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Art Attack : Laguna Beach Keeps Clearing Away Collage of Nature


LAGUNA BEACH — To some observers, the colorful swirl of flowers, branches and berries that Joe Mangrum has created on Main Beach is, well, just a colorful swirl of flowers, branches and berries.

But to Mangrum, his piece of "public art"--which he meticulously assembles by day only to have city cleaning crews sweep away by night--has come to symbolize the struggle of creativity against rigid bureaucracy.

The artwork in question was conceived as Mangrum's protest against construction of the San Joaquin Hills tollway through Laguna Canyon, a project that has inflamed emotions in this coastal community.

Now, his pique has been redirected toward the city, which informed him Wednesday that he must obtain a permit and a $1-million liability insurance policy to keep his artwork at Main Beach.

Officials also told him he would have to move his nine-foot circle of nature from its grassy perch to a nearby cobblestone area designated for displays of free expression.

"I just think it's a ridiculous idea to have to have insurance to politically protest," he said Wednesday as pigeons pecked at his masterpiece.

And yet, there is a certain spiritual benefit to his suffering: "I think the more the city destroys it, the stronger the piece becomes."

From the city's perspective, this isn't so much about art as keeping city parks and beaches tidy.

"Even if it was a Van Gogh painting, our Municipal Services (Department) people would pick up that painting and remove it from the beach," recreation director Pat Barry said. "He wants to leave something there overnight and have me guarantee it will be there the next morning. I simply cannot do that."

The saga began last week when Mangrum, a traveling "environmental artist," began collecting twigs, kumquats, feathers and other bits of nature that caught his eye.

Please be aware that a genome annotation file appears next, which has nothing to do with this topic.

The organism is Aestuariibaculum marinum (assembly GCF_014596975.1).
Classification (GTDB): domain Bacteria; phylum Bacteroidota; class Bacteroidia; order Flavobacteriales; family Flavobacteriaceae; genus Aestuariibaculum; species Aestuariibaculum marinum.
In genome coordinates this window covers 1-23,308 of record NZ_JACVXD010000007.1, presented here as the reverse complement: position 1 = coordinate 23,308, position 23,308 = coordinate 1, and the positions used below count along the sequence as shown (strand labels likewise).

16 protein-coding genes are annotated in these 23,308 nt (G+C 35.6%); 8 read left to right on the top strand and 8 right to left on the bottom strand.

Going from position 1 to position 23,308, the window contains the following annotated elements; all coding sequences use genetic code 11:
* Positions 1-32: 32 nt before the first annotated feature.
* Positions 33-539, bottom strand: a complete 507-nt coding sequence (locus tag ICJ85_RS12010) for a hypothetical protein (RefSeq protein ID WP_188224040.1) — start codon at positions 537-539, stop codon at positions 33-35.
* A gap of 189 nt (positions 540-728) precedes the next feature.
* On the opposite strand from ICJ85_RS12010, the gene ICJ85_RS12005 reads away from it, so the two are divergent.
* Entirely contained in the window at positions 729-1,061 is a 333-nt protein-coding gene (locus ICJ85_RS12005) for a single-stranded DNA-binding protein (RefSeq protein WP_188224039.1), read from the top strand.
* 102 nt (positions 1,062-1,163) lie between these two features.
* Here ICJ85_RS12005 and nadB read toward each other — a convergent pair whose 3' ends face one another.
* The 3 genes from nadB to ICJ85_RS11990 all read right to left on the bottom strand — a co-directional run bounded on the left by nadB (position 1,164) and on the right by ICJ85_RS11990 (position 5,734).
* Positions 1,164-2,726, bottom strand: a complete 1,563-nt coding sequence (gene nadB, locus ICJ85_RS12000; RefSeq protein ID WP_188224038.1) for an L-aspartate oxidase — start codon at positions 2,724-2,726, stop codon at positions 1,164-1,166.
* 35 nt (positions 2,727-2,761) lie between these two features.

Over the weekend, he fitted the pieces together on the highly visible patch of grass at Main Beach, a city-owned park.

When he returned Monday morning to again behold his creation, it was gone, cleared away by city groundskeepers.

Undaunted, he set to work again, and by Tuesday morning, the area was again wiped clean.

After investing 100 hours in his project, he was fed up.

Mangrum, 25, complained to the City Council on Tuesday night and was encouraged to talk to Barry.

However, the two did not share a meeting of the minds.

Barry suggested that Mangrum keep re-creating his artwork at the beach each day or get an outdoor exhibit permit and display his piece at the Irvine Bowl.

But Mangrum, who said he has a bachelor's degree from the School of the Art Institute of Chicago, said his art is "very site specific."

Those who gathered Wednesday to gaze upon Mangrum's palette of blossoms, branches, sand and sea shells seemed to approve.

"I think it's really sharp," Laguna Beach resident Jim Hohn said. "I think they should probably just leave him alone and let him do it."

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